NASA Administrator Charles Bolden, speaking to the NASA Advisory Council on Wednesday, said commercial transportation is "absolutely essential to the success and survival of the International Space Station. Unless we want to be dependent [on Russia] for time immemorial to get crews and cargo the station, then we have to have an American capability."

In its latest agreement with the Russian space agency, NASA is paying nearly $63 million per round-trip seat on Soyuz missions. NASA expects domestic carriers to charge less than Russia's price.

Earlier this year, lawmakers led by Rep. Frank Wolf, R-Va., pushed NASA to select one company to continue the next phase of commercial crew development. NASA officials fought back, saying multiple companies should continue work, ensuring competition and lowering total costs.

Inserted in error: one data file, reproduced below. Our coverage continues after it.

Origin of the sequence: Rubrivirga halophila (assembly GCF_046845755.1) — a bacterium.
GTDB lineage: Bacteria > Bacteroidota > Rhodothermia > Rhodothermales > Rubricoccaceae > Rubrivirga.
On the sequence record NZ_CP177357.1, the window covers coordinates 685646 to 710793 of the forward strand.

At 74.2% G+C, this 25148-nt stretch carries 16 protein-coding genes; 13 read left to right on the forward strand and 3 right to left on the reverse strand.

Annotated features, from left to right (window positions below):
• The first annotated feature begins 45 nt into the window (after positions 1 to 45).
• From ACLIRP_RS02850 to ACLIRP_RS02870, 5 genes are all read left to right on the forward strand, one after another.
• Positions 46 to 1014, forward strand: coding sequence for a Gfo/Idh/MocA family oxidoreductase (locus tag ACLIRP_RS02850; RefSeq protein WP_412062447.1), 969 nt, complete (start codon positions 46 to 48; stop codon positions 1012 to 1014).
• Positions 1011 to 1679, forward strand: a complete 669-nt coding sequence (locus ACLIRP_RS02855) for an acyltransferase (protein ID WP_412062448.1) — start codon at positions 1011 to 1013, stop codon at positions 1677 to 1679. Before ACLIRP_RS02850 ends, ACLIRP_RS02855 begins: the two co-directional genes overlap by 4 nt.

Wolf is chairman of the House appropriations subcommittee responsible for drafting NASA's budget.

Wolf and Bolden agreed in June - after a successful test flight by SpaceX, one of the most visible commercial crew competitors - that NASA would ensure continued competition by selecting two companies for full funding awards in the next phase of the program.

Boeing and SpaceX won agreements worth $460 million and $440 million, respectively, to work on their CST-100 and Dragon capsules. Sierra Nevada was selected to continue development of the Dream Chaser lifting body spacecraft at a slower pace, receiving an award worth up to $212 million.